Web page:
ADJUDICATION OFFICER DECISION/RECOMMENDATION
Adjudication Reference: ADJ-00009176
A female golfer
A golf club
Complaint/Dispute Reference No.
Date of Receipt
Complaint seeking adjudication by the Workplace Relations Commission under Section 21 Equal Status Act, 2000
Date of Adjudication Hearing: 05/02/2018
Workplace Relations Commission Adjudication Officer: Niamh O'Carroll Kelly
In accordance with Section 25 of the Equal Status Act, 2000, following the referral of the complaint to me by the Director General, I inquired into the complaint and gave the parties an opportunity to be heard by me and to present to me any evidence relevant to the complaint
Summary of Complainant’s Case:
The complainant and her husband had booked into an hotel for 3 nights from the 23rd of May 2017. They arrived on the Tuesday evening of the 23rd of May. They hoped to play golf in a nearby club open day on the 24th and 25th of May. They did not necessarily want to play side by side, maybe just around the same time. The complainant checked the Golfnet website. This is a website run by the golfing unions to which golf clubs upload and advertise their open days. There are a lot of reasonably priced open days in nearby clubs. To her dismay only one of these reasonably priced ones, would allow her to play. On the other hand, her husband could play in all the open days bar the one in which she was allowed to play.
On looking at the Respondent golf-club website she saw that there was a facility to book into an open day on the 25th of May. This open day was not advertised on golfnet. Even though it stated that the open day was “men-only”, she thought that she would be allowed to play, even if not in the competition.
At 22.00hrs on the Tuesday 23rd of May she booked and paid online for a tee-time at 13.10 for the 25th of May in the respondent golf club for herself and her husband. The cost of the green fee was €20 each.
She was shocked to receive a phone-call at approximately 5.15 on Wednesday evening the 24th of May. She was told that she couldn’t play because she was female. She concluded that the man had looked at the timesheet and considered that she was female. She was informed that her husband could play. She was told that she could play at another time for €30. She accepts that the men only completion was from 8.30am – 13.20pm and again from 2pm to 2.50pm. The course was open to all others male and female after that. The green fee for those not in the competition was €30.00 for all, men and women. However, she felt discriminated against because she was excluded from the course during the competition and had to pay €30.00 to play at a different time.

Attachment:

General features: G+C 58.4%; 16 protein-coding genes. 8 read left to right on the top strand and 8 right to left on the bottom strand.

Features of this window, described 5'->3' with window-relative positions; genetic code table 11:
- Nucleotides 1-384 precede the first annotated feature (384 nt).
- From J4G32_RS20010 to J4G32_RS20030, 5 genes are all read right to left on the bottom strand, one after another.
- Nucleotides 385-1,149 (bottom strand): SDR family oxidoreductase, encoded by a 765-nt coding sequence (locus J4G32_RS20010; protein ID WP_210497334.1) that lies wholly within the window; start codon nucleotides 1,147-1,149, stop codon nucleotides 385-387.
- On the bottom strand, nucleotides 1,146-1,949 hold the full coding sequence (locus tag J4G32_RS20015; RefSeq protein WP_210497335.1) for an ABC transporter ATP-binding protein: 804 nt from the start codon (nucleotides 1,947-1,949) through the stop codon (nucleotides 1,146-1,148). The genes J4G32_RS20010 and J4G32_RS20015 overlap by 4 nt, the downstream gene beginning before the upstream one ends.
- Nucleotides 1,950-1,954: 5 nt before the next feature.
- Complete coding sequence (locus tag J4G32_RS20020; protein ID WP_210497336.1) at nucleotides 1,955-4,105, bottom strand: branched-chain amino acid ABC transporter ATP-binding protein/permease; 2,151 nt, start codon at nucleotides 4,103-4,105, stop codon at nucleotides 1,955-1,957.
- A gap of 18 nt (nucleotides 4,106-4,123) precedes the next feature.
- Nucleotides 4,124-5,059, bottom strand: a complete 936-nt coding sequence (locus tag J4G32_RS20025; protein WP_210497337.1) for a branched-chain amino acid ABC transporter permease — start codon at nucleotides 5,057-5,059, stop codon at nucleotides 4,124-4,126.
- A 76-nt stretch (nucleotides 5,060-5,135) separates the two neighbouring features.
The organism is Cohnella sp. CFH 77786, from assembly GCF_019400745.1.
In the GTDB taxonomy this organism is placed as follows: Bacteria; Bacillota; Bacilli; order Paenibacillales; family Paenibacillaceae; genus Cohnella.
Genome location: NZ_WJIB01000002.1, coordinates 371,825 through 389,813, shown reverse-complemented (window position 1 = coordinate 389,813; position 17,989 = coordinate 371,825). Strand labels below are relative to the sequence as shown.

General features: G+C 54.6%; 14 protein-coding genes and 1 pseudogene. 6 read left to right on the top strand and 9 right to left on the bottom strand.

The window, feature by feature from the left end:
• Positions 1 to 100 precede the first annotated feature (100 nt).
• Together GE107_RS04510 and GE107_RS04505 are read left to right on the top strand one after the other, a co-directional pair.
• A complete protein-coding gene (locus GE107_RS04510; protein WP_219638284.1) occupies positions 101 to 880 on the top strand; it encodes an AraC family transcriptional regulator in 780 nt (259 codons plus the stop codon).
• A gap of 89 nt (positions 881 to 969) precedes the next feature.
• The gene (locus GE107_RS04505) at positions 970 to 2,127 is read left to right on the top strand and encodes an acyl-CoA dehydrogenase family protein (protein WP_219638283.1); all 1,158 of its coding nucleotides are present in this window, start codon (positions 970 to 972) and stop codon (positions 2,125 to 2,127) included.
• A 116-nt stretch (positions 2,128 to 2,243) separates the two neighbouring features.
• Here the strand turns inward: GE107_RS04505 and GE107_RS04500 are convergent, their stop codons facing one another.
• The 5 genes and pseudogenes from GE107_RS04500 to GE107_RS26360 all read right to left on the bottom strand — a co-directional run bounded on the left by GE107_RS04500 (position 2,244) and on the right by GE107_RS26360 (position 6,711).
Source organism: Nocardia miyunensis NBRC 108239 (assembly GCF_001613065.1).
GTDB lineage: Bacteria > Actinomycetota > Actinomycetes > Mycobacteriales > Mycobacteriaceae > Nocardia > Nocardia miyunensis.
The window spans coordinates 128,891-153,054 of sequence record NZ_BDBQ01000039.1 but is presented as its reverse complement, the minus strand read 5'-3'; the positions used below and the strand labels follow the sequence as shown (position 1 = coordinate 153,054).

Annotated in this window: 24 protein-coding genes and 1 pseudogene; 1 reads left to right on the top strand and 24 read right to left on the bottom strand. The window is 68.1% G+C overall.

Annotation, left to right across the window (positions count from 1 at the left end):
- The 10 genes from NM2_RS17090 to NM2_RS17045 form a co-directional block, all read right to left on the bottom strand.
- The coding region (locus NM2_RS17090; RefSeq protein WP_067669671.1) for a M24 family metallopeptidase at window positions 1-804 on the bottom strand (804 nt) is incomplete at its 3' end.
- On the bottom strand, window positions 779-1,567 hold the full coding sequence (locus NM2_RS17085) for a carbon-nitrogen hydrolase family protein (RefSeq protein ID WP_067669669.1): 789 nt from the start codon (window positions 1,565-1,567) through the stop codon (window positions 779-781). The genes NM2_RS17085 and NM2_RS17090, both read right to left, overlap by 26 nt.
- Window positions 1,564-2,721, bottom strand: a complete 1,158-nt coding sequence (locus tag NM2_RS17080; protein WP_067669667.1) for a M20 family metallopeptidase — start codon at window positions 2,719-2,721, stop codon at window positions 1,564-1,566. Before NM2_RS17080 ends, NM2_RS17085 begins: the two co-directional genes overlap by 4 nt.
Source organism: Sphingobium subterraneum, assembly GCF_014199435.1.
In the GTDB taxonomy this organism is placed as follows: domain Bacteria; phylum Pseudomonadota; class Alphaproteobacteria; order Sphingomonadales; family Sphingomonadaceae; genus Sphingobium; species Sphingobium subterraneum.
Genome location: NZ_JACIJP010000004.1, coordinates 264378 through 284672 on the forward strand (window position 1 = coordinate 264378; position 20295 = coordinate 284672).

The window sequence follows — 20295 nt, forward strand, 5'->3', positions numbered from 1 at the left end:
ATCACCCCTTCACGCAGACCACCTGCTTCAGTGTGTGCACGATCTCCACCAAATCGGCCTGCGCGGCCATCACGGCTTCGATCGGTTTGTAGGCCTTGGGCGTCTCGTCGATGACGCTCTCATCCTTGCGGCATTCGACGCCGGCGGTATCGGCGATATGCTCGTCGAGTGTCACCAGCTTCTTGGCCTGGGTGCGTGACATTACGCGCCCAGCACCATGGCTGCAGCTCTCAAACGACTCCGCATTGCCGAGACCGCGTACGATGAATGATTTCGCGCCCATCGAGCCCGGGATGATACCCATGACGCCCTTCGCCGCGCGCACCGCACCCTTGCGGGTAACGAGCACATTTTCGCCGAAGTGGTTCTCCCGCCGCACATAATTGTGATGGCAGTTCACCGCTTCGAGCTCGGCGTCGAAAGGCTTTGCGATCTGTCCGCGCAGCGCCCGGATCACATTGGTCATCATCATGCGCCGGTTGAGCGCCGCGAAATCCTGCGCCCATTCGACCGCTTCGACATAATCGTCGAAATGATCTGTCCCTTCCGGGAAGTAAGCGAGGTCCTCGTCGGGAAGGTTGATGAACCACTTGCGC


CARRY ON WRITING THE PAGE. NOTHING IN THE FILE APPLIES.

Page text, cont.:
During a phone call on Thursday morning the 25th of May, she was told that she could not play with her husband or mark his card. The Pro also mentioned something about ladies having a separate day. She was very upset, as she considered this blatant discrimination because of her gender. She did not wish to pay the extra fee. She was informed that she would get her money back. Her money arrived back into her account on Friday the 26th of May. The complainant and her husband were very upset during their stay at the Hotel. Even though there were lots of open days They could not find any suitable open day that would allow her to play. It was all about looking for a place that would allow her, a woman, to play. She notified the Golf Club. She was not at all happy with the reply.
Summary of Respondent’s Case:
The respondent agrees generally with the factual background as outlined by the complainant.
The Complainant states that she and her husband had booked into an hotel for three nights on May 23, 2017 with a view to playing golf at local golf clubs on the 24th and 25th. Having looked up the Respondent Golf Club website and having known that the particular competition to which the Complainant had signed up to had been advertised as “men-only”, booked into a tee-time for 13.10 on May 25 with her husband. On the evening of May 24, the Complainant received a phone call, to inform her that she would be unable to take part in the men-only open competition as she was female. The Complainant was informed that she could play alongside her husband at a different time but that she would have to pay the standard green fee rate which would have to be paid by men and women alike not competing in the open competition.